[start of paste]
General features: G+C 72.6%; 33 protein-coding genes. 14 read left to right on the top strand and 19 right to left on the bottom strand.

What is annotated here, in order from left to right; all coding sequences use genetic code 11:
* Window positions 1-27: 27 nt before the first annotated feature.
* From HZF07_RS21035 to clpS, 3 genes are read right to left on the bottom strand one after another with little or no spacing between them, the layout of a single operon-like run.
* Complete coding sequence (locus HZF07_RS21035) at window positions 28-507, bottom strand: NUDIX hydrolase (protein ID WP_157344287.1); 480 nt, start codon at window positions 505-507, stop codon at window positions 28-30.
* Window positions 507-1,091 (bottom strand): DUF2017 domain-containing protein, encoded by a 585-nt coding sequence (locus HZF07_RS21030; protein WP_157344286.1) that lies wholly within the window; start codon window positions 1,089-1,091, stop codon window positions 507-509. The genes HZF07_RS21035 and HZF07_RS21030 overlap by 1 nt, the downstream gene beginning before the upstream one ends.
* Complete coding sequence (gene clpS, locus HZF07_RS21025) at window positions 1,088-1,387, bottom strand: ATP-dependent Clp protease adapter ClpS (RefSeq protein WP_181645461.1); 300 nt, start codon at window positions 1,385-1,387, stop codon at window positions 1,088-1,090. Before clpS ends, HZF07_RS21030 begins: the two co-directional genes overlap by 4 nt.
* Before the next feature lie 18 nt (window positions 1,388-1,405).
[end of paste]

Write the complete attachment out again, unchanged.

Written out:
General features: G+C 72.6%; 33 protein-coding genes. 14 read left to right on the top strand and 19 right to left on the bottom strand.

What is annotated here, in order from left to right; all coding sequences use genetic code 11:
* Window positions 1-27: 27 nt before the first annotated feature.
* From HZF07_RS21035 to clpS, 3 genes are read right to left on the bottom strand one after another with little or no spacing between them, the layout of a single operon-like run.
* Complete coding sequence (locus HZF07_RS21035) at window positions 28-507, bottom strand: NUDIX hydrolase (protein ID WP_157344287.1); 480 nt, start codon at window positions 505-507, stop codon at window positions 28-30.
* Window positions 507-1,091 (bottom strand): DUF2017 domain-containing protein, encoded by a 585-nt coding sequence (locus HZF07_RS21030; protein WP_157344286.1) that lies wholly within the window; start codon window positions 1,089-1,091, stop codon window positions 507-509. The genes HZF07_RS21035 and HZF07_RS21030 overlap by 1 nt, the downstream gene beginning before the upstream one ends.
* Complete coding sequence (gene clpS, locus HZF07_RS21025) at window positions 1,088-1,387, bottom strand: ATP-dependent Clp protease adapter ClpS (RefSeq protein WP_181645461.1); 300 nt, start codon at window positions 1,385-1,387, stop codon at window positions 1,088-1,090. Before clpS ends, HZF07_RS21030 begins: the two co-directional genes overlap by 4 nt.
* Before the next feature lie 18 nt (window positions 1,388-1,405).